Dr. Packham has served as the Associate Director for Safety and Mission Assurance at NASA’s Johnson Space Centre since 2007, ensuring safe and successful human space flight to the International Space Station (ISS).
Prior to this assignment, he was the Space Shuttle/ISS Water System Manager overseeing all aspects of assuring that water of sufficient quality and quantity was available to all International Space farers on the ISS. This also involved the rapid development of hardware to convert Space Shuttle produced water supplies to be compatible with ISS systems. This hardware is still in use today for multiple applications on ISS. In addition, he was the Project Manager for the effort that culminated in the release of the Columbia Crew Survival Investigation Report.
UK-born Dr. Packham started his career as a life support systems specialist in engineering, developing systems to sustain life for long duration space missions such as those to the moon and Mars. In this role, he spent a total of 106 days in closed chamber testing, including as the Commander of a four-person crew that spent 91 days in a 6-metre diameter chamber to validate system designs.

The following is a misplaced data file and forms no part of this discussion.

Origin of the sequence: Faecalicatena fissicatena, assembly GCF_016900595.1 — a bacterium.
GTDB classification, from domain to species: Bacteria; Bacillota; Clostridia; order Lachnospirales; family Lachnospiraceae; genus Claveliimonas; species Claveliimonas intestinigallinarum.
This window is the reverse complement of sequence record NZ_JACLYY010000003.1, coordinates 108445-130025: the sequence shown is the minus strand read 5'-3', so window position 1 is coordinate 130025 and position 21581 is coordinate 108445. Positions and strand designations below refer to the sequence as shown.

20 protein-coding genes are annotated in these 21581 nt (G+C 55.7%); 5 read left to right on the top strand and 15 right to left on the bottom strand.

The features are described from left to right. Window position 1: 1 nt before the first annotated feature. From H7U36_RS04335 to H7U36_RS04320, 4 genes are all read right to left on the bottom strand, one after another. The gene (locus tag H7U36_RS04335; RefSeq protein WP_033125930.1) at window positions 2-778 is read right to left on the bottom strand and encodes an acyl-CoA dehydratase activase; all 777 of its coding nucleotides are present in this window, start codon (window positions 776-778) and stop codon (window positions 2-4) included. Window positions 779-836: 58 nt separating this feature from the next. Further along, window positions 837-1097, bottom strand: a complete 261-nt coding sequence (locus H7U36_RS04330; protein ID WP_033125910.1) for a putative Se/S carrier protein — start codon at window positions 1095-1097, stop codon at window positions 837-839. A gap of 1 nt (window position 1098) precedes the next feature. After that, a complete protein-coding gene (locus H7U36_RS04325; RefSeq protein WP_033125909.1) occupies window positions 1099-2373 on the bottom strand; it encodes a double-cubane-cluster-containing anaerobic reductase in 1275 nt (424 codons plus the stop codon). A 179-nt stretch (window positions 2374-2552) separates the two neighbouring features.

Now a renowned public speaker on topics such as NASA’s approach to the management of risk, and how other high-risk ventures share the same challenges, he obtained his BS.C. In chemistry and biology from what is now the Guildhall University, followed by post-graduate studies in astrophysics at Imperial College, London. He relocated to the US in 1984 to obtain his Doctorate in physical electrochemistry prior to joining the NASA team in 1991.
As per US Government regulations, (5 C.F.R. § 2635.101(b)(7), 5 C.F.R. § 2635.702, and 5 C.F.R. § 2635.801), this NASA employee’s affiliation to Blue Abyss is not an endorsement by NASA or the United States Government of Blue Abyss and its activities.